To sell your home in the UK you'll need to have the following documents. Proof of ownership, property questionnaire form, energy performance certificate, and some other paperwork depending on your type of property. Although it can look intimidating they are mostly straightforward and you can always ask your Zump assistant if you need help.
Proof of ownership
When you decide to sell your home you’ll need to be able to show proof of ownership. The proof of ownership consists of the property deeds from the land registry that records the ownership of a property and the accompanying land.
Where can I get them?
Proof of ID
To fulfill Anti Money Laundering regulations, your Solicitor will also require a copy of your ID (passport or driving licence) and current home address via a recent utility bill or bank statement
Property Information Questionnaire or TA6
The TA6 Property Information Form is designed to give the buyer important information on the property you’re selling.
The form has various sections, each addressing areas of the property, including boundaries and access, alterations and modifications made, and insurance and utility providers. You can download the form here. Generally, your solicitors will help you with most of the form.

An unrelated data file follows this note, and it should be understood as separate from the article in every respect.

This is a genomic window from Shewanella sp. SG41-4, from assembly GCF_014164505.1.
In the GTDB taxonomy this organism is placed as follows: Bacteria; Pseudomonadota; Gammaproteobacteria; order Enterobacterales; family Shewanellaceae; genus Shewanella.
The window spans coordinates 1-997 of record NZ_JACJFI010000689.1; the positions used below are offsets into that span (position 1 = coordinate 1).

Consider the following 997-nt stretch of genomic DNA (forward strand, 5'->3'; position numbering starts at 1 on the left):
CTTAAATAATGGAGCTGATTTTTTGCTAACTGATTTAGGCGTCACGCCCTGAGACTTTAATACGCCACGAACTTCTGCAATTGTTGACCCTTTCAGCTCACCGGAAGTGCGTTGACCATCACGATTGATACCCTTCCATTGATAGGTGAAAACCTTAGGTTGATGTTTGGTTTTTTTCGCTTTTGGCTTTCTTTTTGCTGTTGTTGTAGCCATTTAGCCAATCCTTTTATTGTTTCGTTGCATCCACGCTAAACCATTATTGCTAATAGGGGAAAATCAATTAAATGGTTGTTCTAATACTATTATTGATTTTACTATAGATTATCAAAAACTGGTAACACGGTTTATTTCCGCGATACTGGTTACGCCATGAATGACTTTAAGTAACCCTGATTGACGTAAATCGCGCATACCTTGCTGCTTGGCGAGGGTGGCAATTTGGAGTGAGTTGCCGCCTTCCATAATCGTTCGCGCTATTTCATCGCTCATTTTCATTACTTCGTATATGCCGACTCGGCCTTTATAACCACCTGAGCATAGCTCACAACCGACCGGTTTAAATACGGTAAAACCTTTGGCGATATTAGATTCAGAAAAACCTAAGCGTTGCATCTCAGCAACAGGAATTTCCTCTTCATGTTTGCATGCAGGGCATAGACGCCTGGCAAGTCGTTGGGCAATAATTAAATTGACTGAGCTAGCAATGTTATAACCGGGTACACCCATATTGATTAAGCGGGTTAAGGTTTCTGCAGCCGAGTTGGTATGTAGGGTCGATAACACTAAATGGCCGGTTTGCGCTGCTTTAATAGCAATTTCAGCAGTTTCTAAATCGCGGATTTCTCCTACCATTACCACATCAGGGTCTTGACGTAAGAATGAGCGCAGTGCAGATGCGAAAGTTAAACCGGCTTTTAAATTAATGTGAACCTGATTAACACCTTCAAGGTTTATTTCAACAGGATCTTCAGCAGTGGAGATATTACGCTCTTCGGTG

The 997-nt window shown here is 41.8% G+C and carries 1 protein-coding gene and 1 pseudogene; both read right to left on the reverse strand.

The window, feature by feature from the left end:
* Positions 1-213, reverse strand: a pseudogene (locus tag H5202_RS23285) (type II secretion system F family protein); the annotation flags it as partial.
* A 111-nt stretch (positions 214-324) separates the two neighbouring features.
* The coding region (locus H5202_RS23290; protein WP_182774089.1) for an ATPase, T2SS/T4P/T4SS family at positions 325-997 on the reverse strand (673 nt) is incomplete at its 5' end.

How to approach the form:
Gather Essential Documentation
Assemble pertinent documents, including planning permissions, warranties, and certificates related to alterations and installations.
Don’t rush through the form, complete the TA6 form meticulously, ensuring accuracy.
Offer Comprehensive Responses
Address each question comprehensively, even if the query seems irrelevant. If certain questions are not applicable, indicate so rather than leave them unanswered and say if you don’t know.
Disclose all pertinent details, including potential drawbacks or issues. Any failure to disclose all the information means the buyer could be due compensation or refuse to complete the purchase.
Consult Professionals if Needed
When confronted with legal or technical queries, consider seeking advice from professionals like solicitors or surveyors.
Review and Validate
Meticulously review the information provided, guaranteeing its precision.
As you’ve decided to sell your home you will need a valid Energy Performance (EPC) Certificate. It employs a scale ranging from A to G to rate the property's energy performance, where A signifies high efficiency and G indicates lower efficiency. The EPC certificate for UK properties additionally provides tailored recommendations for boosting energy efficiency, along with approximate costs associated with these enhancements. How to find your homes EPC
You can find your homes EPC here on the government website. EPC certificates are valid for 10 years so your home may have a valid one. If not or you want a new one to see where you can make improvements many companies offer them such as edf. Why EPC Certificates Matter
You need an EPC to sell your home